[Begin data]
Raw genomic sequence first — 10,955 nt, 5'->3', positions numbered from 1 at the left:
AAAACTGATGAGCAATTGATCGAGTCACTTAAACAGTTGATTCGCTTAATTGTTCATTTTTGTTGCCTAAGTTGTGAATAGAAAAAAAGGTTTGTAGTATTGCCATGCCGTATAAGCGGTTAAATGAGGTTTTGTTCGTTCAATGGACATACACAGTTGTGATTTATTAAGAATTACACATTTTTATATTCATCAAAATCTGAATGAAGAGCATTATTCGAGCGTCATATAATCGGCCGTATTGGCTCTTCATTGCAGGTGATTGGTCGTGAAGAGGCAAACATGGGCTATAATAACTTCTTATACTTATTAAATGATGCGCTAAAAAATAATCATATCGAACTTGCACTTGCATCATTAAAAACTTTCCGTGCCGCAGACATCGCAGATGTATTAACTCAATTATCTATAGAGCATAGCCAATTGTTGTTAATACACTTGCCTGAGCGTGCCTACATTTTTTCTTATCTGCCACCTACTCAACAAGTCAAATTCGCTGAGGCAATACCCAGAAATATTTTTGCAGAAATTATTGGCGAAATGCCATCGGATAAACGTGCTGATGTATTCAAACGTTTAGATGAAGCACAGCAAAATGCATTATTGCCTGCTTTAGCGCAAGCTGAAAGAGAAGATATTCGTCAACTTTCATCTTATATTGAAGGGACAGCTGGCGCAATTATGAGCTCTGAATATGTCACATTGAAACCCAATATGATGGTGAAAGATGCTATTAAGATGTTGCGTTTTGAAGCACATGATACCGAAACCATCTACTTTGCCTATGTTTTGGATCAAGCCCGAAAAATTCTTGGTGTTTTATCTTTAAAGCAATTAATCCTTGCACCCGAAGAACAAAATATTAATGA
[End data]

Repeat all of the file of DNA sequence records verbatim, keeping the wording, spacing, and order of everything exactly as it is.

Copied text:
Raw genomic sequence first — 10,955 nt, 5'->3', positions numbered from 1 at the left:
AAAACTGATGAGCAATTGATCGAGTCACTTAAACAGTTGATTCGCTTAATTGTTCATTTTTGTTGCCTAAGTTGTGAATAGAAAAAAAGGTTTGTAGTATTGCCATGCCGTATAAGCGGTTAAATGAGGTTTTGTTCGTTCAATGGACATACACAGTTGTGATTTATTAAGAATTACACATTTTTATATTCATCAAAATCTGAATGAAGAGCATTATTCGAGCGTCATATAATCGGCCGTATTGGCTCTTCATTGCAGGTGATTGGTCGTGAAGAGGCAAACATGGGCTATAATAACTTCTTATACTTATTAAATGATGCGCTAAAAAATAATCATATCGAACTTGCACTTGCATCATTAAAAACTTTCCGTGCCGCAGACATCGCAGATGTATTAACTCAATTATCTATAGAGCATAGCCAATTGTTGTTAATACACTTGCCTGAGCGTGCCTACATTTTTTCTTATCTGCCACCTACTCAACAAGTCAAATTCGCTGAGGCAATACCCAGAAATATTTTTGCAGAAATTATTGGCGAAATGCCATCGGATAAACGTGCTGATGTATTCAAACGTTTAGATGAAGCACAGCAAAATGCATTATTGCCTGCTTTAGCGCAAGCTGAAAGAGAAGATATTCGTCAACTTTCATCTTATATTGAAGGGACAGCTGGCGCAATTATGAGCTCTGAATATGTCACATTGAAACCCAATATGATGGTGAAAGATGCTATTAAGATGTTGCGTTTTGAAGCACATGATACCGAAACCATCTACTTTGCCTATGTTTTGGATCAAGCCCGAAAAATTCTTGGTGTTTTATCTTTAAAGCAATTAATCCTTGCACCCGAAGAACAAAATATTAATGA